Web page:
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Use cross-fading gradient yarns to knit a quick project

This week, I’m looking at lightweight cotton-acrylic yarns that are excellent knits for the weeks when we transition from one season to the next. Today, I’m happy to introduce Red Heart it’s a wrap Rainbowgradient yarn from their it’s a wrap series of themed colorways. These are bright colors that transition gradually from one to another along the lengthy yardage of each cake. Yesterday we looked at Red Heart Croquetteanother delicate yarn. Both Croquette and Rainbow are also non-allergenic for those sensitive to animal fibers.

 

 

Hold 3 strands of It’s a Wrap Rainbow™ by Red Heart to make a quick, soft and warm scarf.

 

 

Each cake of it’s a wrap yarn, in this case the Rainbow™ series, consists of 623 yards [570m] of 4-ply yarn where the plies aren’t twisted; that’s just over 5 ¼ oz. [150g] of cotton-acrylic blend. Each ply consists of two even finer plies that have been twisted. The 4 plies are not twisted because the plies are “shifted” to form the gradients. At any point along the 600+ yards you will find that 2 or 3 of the plies are one color and the other plies are the next color in the gradient. There are tiny knots at the points where the one ply in a color is joined to the next color, but as these plies are so fine, you cannot feel the knot in the knit fabric.  It comes in 8 bright colorways!

 

I’ve folded the scarf in a zig-zag fashion to make it easier to see the transitions in the gradients of the 3 strands of Red Heart Rainbow™ held together.

 

If you love this yarn because of the gradients and the colors, but don’t have enough time to knit with lace-weight yarn (it’s a Craft Yarn Council #1 weight), you can always double or even triple up the strands to make a thicker yarn that knits at a DK or aran weight, respectively.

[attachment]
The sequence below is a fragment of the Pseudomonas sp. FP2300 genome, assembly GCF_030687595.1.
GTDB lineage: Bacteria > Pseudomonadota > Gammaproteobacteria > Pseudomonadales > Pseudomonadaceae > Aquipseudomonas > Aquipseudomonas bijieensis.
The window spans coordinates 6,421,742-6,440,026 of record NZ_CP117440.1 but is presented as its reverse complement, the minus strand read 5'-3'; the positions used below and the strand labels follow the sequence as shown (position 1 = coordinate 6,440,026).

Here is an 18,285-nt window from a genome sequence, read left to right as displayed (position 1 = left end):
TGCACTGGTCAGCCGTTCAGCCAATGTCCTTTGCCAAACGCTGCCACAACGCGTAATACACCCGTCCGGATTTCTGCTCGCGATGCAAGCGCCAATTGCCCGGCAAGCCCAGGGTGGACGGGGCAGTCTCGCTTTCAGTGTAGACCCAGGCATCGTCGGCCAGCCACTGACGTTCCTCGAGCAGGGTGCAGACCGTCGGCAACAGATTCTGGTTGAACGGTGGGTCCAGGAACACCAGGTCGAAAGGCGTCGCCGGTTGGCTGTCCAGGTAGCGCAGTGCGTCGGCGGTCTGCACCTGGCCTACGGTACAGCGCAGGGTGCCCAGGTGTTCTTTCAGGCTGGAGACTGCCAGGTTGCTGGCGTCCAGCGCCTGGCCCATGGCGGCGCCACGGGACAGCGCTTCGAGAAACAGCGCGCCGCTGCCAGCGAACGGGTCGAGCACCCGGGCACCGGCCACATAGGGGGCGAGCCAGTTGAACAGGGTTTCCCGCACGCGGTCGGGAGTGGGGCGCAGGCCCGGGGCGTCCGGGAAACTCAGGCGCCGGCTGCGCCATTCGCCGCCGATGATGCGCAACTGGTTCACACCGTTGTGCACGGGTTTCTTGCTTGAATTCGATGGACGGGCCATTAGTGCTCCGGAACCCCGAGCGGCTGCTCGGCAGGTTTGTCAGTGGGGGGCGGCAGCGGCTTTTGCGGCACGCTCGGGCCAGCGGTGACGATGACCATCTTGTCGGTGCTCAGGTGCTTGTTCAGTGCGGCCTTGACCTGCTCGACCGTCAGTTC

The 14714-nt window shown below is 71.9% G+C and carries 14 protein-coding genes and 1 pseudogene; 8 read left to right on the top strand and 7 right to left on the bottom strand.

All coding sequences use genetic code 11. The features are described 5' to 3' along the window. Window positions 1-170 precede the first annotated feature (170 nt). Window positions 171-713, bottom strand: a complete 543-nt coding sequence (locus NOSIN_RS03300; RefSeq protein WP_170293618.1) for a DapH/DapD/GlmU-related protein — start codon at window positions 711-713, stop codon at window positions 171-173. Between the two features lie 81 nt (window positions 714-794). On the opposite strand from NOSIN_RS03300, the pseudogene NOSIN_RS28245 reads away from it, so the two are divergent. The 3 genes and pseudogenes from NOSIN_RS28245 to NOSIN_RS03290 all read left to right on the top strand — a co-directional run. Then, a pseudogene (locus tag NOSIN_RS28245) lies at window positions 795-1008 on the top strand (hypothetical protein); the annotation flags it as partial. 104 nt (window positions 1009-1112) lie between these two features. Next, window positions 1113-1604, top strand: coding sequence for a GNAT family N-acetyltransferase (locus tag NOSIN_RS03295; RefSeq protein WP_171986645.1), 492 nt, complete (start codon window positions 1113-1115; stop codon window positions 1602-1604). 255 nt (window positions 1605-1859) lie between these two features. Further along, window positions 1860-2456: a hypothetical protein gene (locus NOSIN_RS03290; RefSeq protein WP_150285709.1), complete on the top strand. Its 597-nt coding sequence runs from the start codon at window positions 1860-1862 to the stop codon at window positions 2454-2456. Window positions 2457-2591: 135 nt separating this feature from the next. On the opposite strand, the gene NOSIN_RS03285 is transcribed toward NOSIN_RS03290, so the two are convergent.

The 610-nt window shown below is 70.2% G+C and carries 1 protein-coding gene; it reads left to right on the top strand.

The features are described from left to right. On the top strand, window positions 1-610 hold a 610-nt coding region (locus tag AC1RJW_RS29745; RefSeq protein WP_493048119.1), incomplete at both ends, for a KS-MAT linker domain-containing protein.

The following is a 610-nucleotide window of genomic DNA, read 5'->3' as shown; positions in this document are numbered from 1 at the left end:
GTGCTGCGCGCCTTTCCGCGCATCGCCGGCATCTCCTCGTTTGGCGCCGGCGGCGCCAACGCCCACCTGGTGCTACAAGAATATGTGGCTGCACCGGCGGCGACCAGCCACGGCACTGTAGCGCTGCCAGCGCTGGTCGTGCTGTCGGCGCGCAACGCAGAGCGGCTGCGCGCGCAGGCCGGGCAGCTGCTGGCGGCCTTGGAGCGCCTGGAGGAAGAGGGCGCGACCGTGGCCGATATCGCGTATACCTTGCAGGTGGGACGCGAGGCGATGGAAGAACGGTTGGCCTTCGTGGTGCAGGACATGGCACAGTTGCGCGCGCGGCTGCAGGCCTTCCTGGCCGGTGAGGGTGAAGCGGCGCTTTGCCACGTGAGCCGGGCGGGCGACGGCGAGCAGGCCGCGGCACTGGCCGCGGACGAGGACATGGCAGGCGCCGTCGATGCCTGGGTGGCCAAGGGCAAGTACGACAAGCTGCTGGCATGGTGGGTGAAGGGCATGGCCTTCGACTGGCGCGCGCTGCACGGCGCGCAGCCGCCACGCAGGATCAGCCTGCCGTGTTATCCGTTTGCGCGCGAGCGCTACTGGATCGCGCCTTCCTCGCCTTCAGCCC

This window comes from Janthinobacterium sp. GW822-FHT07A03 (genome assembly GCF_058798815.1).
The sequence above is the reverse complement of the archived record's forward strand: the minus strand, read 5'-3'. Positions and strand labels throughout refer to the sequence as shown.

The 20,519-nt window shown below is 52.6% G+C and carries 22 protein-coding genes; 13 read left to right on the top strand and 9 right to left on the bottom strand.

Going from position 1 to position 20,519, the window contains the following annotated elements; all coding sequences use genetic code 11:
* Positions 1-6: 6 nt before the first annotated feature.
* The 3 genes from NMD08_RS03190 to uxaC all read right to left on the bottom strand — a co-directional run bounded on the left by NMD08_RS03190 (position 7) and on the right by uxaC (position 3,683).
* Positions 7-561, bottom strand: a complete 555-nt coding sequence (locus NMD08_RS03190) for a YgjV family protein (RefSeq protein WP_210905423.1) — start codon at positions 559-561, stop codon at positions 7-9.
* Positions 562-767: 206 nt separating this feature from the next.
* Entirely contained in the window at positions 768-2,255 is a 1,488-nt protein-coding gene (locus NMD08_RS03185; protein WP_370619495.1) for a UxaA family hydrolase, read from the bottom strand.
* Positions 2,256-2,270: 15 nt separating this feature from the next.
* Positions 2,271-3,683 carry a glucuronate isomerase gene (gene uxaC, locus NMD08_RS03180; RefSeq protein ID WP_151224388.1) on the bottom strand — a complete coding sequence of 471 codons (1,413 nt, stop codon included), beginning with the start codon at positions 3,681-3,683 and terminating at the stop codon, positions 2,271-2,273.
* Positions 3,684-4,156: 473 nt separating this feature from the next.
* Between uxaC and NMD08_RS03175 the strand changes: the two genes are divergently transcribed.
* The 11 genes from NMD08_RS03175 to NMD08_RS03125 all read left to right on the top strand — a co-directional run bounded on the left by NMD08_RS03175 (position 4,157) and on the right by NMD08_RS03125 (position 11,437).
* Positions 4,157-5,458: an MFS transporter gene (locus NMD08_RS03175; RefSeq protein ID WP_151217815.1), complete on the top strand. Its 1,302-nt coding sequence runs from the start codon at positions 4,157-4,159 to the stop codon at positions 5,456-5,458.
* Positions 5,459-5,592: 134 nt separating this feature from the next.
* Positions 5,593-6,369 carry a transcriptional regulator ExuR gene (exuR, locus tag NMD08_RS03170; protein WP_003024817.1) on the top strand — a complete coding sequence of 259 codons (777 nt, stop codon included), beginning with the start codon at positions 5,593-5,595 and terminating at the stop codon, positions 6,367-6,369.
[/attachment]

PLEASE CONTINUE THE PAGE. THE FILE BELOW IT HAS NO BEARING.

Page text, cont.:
For fun, I thought it would be interesting to “cross-fade” the gradients; in other words, the direction of the gradients would be paired in opposite directions. So for this quick project, I held the outer and inner ends of one cake of it’s a wrap Rainbow™ in the Seaglass colorway together with another outer end of a second cake of the same colorway. In essence I have a 12 ply yarn now, which makes for quick knitting! It’s quite engaging to see how the colors fade in opposite directions.

 

By using 3 strands of Red Heart Rainbow™ together, you can make this quick 1-row pattern scarf with a depth of color because of the different blendings.

 

 

This pattern is a very slight variation of the One-Row Scarf by the Yarn Harlot.

Materials

Two cakes of Red Heart it’s a wrap Rainbow™. The Seaglass colorway appears in these pictures.

Size 8 US [5mm] needles.

Instructions

Hold an outer strand from each cake together along with an inner end of one of the cakes throughout.

Cast on 28 (or any multiple of 4) stitches.

Row 1: Slip first st purlwise, k2, k1 through back loop (tbl), *p1, k2, k1tbl; rep from * across.

Repeat Row 1 until cake from which you are only one strand weighs 2⅝ oz [75g].

Bind off.

To make a “fraternal twin” to this scarf, you need only 1 more cake from which to use both ends, and then you would use the half of the single-strand cake for the 3 strand.

 

I modified the original pattern so that there could be a neat braided edge on both long sides of the scarf.

 

 

I’ve really enjoyed using this yarn and playing around with the cross-fading of the gradients. Tomorrow and Friday, I’ll share my shawl pattern using Red Heart’s it’s a wrap Rainbow™, where we use one cake for a very generously-sized shawl. It’s knit on reasonably-sized needles, too, so don’t worry: you’ll be able to wear it this fall if you get started right away.

 

 

This is part 3 of 5 in this series.
Go back to part 2: Easy knit late summer stole – perfect – using Red Heart Croquette yarn

Go to part 4: Knitting an obtuse isosceles triangle shawl with one cake of Rainbow

About Charles Voth

I’m Charles Voth, a crochet and knitting professional. I enjoy reviewing yarns and tools to help others find materials that will help them be happy with what they stitch. I design garments and accessories and items for the home. I teach both crafts at yarn stores, in schools, and at craft shows and retail events. I am also a technical editor of both crochet and knitting patterns and illustrate the charts and diagrams that make pattern reading accessible to so many.

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